… it’s that “harmonizing regulatory regimes” thing where the real nastiness lies, and where you quickly discover that most of the key factors in the TPP are not at all about free trade, but the opposite. It’s about as protectionist as can be. That’s mainly because of the really nasty corprorate sovereignty clauses in the agreement (which are officially called “investor state dispute settlement” or ISDS in an attempt to make it sound so boring you’ll stop paying attention). Those clauses basically allow large incumbents to force the laws of countries to change to their will. Companies who feel that some country’s regulation somehow takes away “expected profits” can convene a tribunal, and force a country to change its laws. Yes, technically a tribunal can only issue monetary sanctions against a country, but countries who wish to avoid such monetary payments will change their laws.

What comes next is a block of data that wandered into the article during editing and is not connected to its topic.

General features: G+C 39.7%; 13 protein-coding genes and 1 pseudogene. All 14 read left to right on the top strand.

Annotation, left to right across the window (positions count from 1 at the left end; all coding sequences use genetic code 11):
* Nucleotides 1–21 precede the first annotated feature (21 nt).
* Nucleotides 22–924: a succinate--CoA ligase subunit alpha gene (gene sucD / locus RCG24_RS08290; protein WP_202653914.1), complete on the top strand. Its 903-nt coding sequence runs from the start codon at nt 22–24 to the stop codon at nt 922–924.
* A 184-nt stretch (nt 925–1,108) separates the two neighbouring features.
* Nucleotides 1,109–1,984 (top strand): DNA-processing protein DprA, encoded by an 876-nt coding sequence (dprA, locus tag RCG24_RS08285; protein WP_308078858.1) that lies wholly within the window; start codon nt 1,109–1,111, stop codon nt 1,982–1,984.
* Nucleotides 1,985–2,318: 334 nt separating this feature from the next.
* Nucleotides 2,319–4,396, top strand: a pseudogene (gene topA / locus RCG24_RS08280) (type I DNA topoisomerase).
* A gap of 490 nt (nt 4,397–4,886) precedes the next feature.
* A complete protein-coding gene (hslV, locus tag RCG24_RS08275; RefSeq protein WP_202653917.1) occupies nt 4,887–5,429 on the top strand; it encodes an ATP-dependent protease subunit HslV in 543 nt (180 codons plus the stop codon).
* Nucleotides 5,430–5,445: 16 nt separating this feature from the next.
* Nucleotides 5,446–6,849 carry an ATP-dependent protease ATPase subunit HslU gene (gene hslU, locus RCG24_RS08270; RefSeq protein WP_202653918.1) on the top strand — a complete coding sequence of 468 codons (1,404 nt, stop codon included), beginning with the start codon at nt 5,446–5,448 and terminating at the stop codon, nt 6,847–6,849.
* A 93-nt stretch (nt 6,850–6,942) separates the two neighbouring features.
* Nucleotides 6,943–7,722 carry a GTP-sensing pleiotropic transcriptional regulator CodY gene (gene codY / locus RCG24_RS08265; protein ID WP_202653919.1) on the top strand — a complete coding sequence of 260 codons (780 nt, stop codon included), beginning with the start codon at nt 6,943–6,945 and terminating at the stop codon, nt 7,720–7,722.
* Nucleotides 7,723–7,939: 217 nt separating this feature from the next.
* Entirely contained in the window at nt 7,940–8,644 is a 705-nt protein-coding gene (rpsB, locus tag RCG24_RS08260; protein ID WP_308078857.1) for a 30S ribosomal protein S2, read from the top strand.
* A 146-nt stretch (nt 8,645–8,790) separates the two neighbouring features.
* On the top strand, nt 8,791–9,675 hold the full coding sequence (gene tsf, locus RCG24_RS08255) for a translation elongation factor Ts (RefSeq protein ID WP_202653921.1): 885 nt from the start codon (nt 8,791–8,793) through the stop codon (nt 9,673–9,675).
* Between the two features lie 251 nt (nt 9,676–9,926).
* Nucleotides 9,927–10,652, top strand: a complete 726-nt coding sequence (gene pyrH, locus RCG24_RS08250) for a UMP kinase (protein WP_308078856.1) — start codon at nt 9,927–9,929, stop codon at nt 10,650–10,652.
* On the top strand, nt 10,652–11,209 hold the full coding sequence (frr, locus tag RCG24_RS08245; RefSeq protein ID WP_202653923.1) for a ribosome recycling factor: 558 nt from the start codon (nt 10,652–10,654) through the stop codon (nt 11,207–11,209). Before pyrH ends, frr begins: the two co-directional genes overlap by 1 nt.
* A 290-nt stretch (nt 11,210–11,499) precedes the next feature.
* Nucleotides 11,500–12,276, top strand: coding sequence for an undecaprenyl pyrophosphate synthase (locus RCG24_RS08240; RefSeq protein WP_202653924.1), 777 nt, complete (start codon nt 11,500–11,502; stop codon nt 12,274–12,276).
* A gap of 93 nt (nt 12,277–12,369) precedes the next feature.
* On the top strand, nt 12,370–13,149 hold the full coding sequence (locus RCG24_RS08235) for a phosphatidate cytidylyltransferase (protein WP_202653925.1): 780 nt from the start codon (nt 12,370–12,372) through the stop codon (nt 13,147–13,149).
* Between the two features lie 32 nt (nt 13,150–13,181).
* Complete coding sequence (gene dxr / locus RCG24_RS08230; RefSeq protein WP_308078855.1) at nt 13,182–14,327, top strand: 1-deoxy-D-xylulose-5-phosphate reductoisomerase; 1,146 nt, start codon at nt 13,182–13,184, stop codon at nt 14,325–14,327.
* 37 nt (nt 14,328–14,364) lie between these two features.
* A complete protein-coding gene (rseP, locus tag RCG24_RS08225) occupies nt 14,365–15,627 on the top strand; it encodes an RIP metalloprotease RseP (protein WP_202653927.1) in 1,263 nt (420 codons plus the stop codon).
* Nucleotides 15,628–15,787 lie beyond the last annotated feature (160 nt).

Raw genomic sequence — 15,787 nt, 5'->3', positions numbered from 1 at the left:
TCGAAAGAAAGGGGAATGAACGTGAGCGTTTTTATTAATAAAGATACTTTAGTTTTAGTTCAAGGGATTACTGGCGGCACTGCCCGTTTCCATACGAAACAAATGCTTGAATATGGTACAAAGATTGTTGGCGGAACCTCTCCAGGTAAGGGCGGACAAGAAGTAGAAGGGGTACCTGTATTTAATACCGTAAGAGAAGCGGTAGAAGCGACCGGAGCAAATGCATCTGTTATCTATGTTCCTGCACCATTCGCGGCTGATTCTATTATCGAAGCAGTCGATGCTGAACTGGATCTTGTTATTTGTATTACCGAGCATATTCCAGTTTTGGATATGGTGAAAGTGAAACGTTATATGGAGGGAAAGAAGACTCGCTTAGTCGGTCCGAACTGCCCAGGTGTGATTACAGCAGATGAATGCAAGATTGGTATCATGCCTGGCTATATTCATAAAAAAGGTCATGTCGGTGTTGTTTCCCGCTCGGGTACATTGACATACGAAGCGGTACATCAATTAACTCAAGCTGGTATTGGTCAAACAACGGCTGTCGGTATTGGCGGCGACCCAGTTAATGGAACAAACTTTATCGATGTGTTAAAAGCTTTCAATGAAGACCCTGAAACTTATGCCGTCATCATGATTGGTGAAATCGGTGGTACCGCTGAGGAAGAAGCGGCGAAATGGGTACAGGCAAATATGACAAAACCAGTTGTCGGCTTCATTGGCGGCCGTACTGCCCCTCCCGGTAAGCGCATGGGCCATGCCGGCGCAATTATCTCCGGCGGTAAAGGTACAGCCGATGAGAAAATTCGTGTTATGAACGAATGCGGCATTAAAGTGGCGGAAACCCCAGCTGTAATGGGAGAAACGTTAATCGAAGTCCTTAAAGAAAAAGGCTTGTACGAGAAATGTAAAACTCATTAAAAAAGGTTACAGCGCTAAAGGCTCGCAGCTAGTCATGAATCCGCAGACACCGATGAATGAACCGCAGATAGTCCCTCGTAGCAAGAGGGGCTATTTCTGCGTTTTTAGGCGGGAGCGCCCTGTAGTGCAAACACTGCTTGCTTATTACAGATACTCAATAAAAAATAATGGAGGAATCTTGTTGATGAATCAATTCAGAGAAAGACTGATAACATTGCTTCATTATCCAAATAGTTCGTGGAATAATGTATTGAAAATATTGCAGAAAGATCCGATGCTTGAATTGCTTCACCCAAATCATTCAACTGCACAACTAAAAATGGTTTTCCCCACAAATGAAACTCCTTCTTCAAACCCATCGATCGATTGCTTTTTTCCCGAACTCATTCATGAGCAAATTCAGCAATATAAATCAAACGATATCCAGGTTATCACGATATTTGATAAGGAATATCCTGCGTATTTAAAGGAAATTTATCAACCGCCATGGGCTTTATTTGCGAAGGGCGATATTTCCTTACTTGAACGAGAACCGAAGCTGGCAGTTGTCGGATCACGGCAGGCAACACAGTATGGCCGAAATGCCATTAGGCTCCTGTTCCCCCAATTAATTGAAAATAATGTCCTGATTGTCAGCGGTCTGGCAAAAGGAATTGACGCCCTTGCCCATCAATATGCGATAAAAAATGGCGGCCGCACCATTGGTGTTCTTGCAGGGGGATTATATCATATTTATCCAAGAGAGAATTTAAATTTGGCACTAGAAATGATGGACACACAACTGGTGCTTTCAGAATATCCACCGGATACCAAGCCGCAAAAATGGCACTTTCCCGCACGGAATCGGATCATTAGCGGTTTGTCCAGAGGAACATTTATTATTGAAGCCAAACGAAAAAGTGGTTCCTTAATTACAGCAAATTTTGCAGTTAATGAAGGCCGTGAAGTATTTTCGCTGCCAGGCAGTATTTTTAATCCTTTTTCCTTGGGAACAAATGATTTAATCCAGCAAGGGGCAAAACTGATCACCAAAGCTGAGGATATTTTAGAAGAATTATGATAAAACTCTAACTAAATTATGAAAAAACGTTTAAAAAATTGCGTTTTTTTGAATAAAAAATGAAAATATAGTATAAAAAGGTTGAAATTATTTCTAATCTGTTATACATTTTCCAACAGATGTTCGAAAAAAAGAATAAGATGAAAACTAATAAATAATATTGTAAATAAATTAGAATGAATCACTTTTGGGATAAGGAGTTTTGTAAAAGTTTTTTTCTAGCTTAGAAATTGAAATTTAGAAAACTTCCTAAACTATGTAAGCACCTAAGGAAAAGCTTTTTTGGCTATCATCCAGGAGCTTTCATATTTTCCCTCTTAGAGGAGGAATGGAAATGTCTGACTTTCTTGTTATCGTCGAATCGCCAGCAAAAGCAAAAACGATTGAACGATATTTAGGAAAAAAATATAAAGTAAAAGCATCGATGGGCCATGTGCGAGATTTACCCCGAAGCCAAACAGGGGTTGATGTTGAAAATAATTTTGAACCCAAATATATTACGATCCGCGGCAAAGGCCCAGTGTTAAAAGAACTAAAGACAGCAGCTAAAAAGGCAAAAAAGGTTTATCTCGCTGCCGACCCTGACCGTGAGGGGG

Remember how Eli Lilly is demanding $500 million from Canada after Canada rejected some Eli Lilly patents, noting that the new compound didn’t actually do anything new and useful? Eli Lilly claims that using such a standard to reject patents unfairly attacks its expected future profits, and thus it can demand $500 million from Canadian taxpayers. Now, imagine that on all sorts of other systems.

Cultural rights, human rights, corporate rights. It would seem that corporate rights are going to run counter to human rights, if nothing else.

Billions lost to patent trolls; US White House asks for comments on intellectual property (IP) enforcement; and more on IP